Hypervelocity impacts of shear thickening fluid imbibed metallic foam core sandwich panels Conference Paper uri icon

abstract

  • Copyright © 2015 by DEStech Publications, Inc. and American Society for Composites. All rights reserved. Hypervelocity impact (HVI) experiments were carried out on two configurations of open cell foam core sandwich composite panels both infused with a shear thickening fluid (STF). The first configuration consisted of an aluminum facesheet, 1.27 cm thick 6.35 pores per cm open cell aluminum foam core, and a rear aluminum facesheet. The second configuration consisted of an aluminum facesheet, 1.27 cm thick aluminum honeycomb core, an intermediate aluminum sheet, 0.64 cm thick 6.35 pores per cm open cell aluminum foam core, and a rear aluminum facesheet. The open cell foam core of each configuration was infused with a STF consisting of 0.225 mass fraction of Aerosil 200 fumed silica in 200 molecular weight polyethylene glycol (PEG). HVI experiments were conducted for two specimens of each configuration employing a 1 mm diameter aluminum projectile and impact velocities of approximately 3-5 km/s. For comparison, the HVI experiments were repeated using additional specimens where the open cell foam cores were infused with the STF's liquid phase only, PEG. All specimens regardless of configuration or imbibed fluid prevented penetration of the rear facesheet. However, the STF infused core of the second configuration was not perforated. For the first configuration, in addition to the projectile entrance holes, the front facesheet sustained out of plane deformation local to the point of impact, and the amount of deformation was similar for the PEG and STF infused specimens. Additionally, the PEG infused specimens sustained a small amount of out of plane deformation of the rear facesheet, while the STF infused specimens did not. Non-destructive computed tomography (CT) scans of the impacted specimens were conducted to investigate the internal damage. Comparisons of the CT scans indicated that the PEG infused specimens sustained a slightly greater volume of core damage than the STF infused specimens.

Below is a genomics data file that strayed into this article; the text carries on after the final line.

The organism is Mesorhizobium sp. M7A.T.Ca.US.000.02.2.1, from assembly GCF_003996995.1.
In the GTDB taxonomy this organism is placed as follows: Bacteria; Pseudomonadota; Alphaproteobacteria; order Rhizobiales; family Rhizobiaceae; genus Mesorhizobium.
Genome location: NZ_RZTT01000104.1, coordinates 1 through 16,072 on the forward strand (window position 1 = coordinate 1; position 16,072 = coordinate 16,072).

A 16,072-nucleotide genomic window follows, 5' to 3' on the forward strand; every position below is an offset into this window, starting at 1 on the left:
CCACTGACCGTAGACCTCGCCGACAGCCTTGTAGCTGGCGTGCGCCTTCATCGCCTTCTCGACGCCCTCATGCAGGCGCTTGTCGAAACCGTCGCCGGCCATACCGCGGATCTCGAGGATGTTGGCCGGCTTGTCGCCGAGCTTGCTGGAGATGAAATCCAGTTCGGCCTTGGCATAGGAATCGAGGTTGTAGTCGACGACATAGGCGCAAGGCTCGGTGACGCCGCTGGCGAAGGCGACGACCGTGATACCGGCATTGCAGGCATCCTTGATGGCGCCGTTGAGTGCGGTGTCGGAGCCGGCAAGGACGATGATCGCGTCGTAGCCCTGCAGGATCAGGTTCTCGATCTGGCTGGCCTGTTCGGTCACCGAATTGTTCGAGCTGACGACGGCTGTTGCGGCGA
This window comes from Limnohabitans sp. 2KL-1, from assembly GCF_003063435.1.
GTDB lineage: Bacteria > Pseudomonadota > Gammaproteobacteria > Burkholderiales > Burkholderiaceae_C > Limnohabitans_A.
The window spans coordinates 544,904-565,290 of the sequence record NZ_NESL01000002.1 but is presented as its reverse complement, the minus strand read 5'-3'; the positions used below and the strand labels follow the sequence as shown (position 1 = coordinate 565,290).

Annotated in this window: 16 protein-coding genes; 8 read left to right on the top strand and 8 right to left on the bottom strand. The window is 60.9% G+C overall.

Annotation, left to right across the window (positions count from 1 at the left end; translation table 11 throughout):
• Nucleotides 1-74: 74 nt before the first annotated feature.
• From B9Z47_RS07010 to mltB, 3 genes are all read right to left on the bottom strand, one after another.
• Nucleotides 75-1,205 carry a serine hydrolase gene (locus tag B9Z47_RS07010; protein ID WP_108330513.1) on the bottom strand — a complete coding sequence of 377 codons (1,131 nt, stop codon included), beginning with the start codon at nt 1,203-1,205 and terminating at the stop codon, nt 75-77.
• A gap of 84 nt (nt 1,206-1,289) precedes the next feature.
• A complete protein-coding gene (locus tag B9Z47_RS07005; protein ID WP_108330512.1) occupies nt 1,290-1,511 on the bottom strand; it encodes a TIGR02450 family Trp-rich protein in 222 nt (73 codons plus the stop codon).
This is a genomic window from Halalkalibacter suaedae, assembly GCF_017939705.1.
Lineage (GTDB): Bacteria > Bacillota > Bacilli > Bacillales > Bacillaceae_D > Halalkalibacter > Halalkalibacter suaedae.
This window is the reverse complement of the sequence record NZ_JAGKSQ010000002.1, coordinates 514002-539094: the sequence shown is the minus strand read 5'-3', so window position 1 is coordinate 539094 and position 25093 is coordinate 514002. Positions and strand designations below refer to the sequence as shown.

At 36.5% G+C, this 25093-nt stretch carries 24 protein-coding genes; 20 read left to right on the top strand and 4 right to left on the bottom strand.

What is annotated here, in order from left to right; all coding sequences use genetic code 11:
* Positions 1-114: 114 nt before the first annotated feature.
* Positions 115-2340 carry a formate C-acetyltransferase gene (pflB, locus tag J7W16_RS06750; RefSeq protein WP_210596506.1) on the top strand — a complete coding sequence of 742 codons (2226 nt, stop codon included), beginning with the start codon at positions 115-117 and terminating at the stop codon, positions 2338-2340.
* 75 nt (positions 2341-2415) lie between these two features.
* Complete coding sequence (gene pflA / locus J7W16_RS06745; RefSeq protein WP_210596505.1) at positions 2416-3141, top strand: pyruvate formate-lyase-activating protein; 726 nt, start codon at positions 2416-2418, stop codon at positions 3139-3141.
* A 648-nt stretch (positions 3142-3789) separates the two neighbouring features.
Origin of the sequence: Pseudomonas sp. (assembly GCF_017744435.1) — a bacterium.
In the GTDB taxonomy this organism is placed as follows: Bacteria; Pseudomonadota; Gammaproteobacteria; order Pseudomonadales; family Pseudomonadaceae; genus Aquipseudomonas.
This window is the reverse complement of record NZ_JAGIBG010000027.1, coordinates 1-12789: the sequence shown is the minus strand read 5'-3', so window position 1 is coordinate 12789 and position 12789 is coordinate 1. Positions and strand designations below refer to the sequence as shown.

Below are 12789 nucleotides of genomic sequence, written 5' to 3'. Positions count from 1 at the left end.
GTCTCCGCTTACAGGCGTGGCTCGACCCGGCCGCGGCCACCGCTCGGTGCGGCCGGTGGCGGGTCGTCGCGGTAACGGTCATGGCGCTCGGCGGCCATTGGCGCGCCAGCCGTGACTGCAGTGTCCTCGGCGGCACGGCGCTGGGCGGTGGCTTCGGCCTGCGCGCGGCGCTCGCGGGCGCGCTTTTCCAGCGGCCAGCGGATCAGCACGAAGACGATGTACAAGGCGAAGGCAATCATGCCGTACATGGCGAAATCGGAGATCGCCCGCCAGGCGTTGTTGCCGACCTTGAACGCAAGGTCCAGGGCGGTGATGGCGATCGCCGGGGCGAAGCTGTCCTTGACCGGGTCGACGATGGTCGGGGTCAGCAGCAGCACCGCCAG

author list (cited authors)

  • Warren, J., Kota, K. R., Westberg, S. M., Lacy, T., Kundu, S., Toghiani, H., & Pittman, C. U.

publication date

  • January 2015